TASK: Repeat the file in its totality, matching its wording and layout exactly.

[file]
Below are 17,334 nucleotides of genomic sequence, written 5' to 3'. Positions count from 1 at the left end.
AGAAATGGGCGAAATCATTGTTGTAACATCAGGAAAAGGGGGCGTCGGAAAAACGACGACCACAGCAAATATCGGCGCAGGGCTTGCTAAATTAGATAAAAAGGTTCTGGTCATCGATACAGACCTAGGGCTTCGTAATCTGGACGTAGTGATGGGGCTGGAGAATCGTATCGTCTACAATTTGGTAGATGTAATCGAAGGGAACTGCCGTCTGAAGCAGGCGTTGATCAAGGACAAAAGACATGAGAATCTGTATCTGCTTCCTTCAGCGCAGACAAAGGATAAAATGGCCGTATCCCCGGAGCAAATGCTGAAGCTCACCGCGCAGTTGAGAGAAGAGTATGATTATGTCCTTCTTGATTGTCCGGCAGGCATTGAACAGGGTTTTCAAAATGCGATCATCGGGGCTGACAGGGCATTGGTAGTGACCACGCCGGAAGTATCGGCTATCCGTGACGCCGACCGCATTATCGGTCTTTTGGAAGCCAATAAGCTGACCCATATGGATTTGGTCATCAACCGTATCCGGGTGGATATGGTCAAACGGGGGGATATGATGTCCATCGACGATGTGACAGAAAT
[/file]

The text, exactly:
Below are 17,334 nucleotides of genomic sequence, written 5' to 3'. Positions count from 1 at the left end.
AGAAATGGGCGAAATCATTGTTGTAACATCAGGAAAAGGGGGCGTCGGAAAAACGACGACCACAGCAAATATCGGCGCAGGGCTTGCTAAATTAGATAAAAAGGTTCTGGTCATCGATACAGACCTAGGGCTTCGTAATCTGGACGTAGTGATGGGGCTGGAGAATCGTATCGTCTACAATTTGGTAGATGTAATCGAAGGGAACTGCCGTCTGAAGCAGGCGTTGATCAAGGACAAAAGACATGAGAATCTGTATCTGCTTCCTTCAGCGCAGACAAAGGATAAAATGGCCGTATCCCCGGAGCAAATGCTGAAGCTCACCGCGCAGTTGAGAGAAGAGTATGATTATGTCCTTCTTGATTGTCCGGCAGGCATTGAACAGGGTTTTCAAAATGCGATCATCGGGGCTGACAGGGCATTGGTAGTGACCACGCCGGAAGTATCGGCTATCCGTGACGCCGACCGCATTATCGGTCTTTTGGAAGCCAATAAGCTGACCCATATGGATTTGGTCATCAACCGTATCCGGGTGGATATGGTCAAACGGGGGGATATGATGTCCATCGACGATGTGACAGAAAT